US vs. THEM

Startled, I looked at our school’s union representative.  I didn’t think I heard her correctly. “Dave, would you please leave the meeting?” she repeated.

“What?” I asked, incredulously.

“You’re with the administration now, and this meeting is only for teachers,” she explained.

Startled, I looked at our school’s union representative.  I didn’t think I heard her correctly.

“Dave, would you please leave the meeting?” she repeated.

“What?” I asked, incredulously.

“You’re with the administration now, and this meeting is only for teachers,” she had explained.

It was my first year in a hybrid teacher-leader role.  I was teaching children during the fall semester.  Come Spring, I had moved to an office from which I was coordinating our school’s Small Learning Community grant.

I was embarrassed and surprised.  I was also conflict-avoidant, so I left the meeting, dazed.

In the car, my embarrassment and surprise gave way to hurt and anger.  I was a stalwart of our teachers’ union.  I had been the grievance chair and the president of my local.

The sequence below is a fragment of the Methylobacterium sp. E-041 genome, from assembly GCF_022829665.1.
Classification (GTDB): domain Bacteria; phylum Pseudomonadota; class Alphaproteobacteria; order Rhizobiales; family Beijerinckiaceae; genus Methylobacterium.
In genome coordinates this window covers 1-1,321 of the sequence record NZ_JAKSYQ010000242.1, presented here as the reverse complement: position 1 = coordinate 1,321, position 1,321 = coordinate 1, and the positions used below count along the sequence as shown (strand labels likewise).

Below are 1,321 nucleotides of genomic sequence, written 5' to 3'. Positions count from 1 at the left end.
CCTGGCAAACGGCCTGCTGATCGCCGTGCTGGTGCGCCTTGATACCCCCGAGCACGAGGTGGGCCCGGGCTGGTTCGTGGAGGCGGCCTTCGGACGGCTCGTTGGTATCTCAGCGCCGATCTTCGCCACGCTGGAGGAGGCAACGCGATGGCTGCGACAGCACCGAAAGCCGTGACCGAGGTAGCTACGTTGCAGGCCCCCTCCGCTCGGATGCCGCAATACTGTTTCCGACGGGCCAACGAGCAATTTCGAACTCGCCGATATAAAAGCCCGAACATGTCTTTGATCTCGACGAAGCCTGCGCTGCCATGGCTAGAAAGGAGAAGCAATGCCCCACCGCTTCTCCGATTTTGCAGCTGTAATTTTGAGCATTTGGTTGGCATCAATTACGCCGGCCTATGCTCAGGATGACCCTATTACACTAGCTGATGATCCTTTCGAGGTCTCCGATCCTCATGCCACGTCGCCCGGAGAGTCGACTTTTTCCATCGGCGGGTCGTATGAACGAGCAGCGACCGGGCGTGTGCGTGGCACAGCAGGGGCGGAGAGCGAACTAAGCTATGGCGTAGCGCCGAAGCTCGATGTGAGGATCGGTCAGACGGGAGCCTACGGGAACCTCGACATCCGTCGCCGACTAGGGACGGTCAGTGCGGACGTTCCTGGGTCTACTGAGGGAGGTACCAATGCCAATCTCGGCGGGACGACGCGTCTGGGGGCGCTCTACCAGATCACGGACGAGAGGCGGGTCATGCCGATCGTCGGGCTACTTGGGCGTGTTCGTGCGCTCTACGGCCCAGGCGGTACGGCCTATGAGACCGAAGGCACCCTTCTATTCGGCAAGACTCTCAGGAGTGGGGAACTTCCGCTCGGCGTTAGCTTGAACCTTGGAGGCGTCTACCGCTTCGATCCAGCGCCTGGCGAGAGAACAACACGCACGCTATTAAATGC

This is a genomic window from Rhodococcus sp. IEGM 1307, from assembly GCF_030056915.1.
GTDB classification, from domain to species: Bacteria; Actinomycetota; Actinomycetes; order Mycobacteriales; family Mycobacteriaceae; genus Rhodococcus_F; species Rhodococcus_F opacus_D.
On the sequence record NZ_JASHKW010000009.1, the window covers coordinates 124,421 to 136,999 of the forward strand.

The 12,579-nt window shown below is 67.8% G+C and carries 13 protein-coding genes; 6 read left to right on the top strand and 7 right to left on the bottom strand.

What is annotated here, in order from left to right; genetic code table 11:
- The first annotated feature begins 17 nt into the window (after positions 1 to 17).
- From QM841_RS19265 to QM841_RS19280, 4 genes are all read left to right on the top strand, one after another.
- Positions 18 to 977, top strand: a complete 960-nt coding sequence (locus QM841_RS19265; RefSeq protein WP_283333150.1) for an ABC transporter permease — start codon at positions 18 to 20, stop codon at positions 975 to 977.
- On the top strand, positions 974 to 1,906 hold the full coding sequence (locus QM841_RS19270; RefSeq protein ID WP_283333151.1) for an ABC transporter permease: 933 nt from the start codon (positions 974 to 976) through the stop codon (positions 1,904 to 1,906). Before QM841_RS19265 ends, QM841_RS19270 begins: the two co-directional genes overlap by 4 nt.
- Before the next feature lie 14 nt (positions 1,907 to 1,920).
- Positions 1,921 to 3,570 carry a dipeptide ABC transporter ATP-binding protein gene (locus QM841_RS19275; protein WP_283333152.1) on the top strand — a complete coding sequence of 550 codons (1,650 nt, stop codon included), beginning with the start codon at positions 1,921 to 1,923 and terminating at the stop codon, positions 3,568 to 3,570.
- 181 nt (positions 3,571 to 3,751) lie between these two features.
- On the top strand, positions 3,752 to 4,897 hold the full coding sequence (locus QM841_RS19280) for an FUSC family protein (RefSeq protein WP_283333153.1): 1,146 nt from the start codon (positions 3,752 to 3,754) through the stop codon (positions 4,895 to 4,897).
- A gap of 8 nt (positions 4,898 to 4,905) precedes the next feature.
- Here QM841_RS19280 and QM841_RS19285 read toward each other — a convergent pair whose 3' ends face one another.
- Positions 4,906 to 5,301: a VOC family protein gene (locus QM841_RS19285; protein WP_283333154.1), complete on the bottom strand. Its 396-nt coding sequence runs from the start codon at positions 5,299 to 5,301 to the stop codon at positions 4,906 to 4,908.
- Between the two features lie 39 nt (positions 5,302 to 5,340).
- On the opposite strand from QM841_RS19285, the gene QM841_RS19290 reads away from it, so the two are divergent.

“Was? I am a stalwart of our union,” I thought, indignantly.

Ironically, I had a meeting scheduled for the very next day with the then-vice president of my state-wide teachers’ union to discuss the launch of several teacher-led educational policy think tanks.  Our union was going to stop being reactive to the educational reform ideas of our political opponents and start promoting teacher-driven school change.  I was one of the key players in that movement.

At our state union headquarters, I was still “one of us.”  However, at my own school, I had somehow transformed into one of “them.”

Us and Them

Where do teacher-leaders, teacherpreneurs, and teachers on special assignment stand?  Are we still teachers?  Are we administrators and management?  Are we consultants?

In my case, I was part-time teacher and part-time administrator.  I still taught kids, but only for one-half of the school year.  In the remaining time, I managed our grant., planning and leading our teacher professional development, managing the budget, and writing hundreds of pages of reports.  I never evaluated my fellow teacher, which, then, I had thought was the magical line that divided administration from teachers.

I still felt like I was fully a teacher.  However, my union reps felt very differently.

What do you think about teacher-leaders, hybrid teachers, and teacherpreneurs?  Are they still teachers?  Are they administrators now?  Are they something in-between or something wholly new?

How can we get past the US vs. THEM dynamic?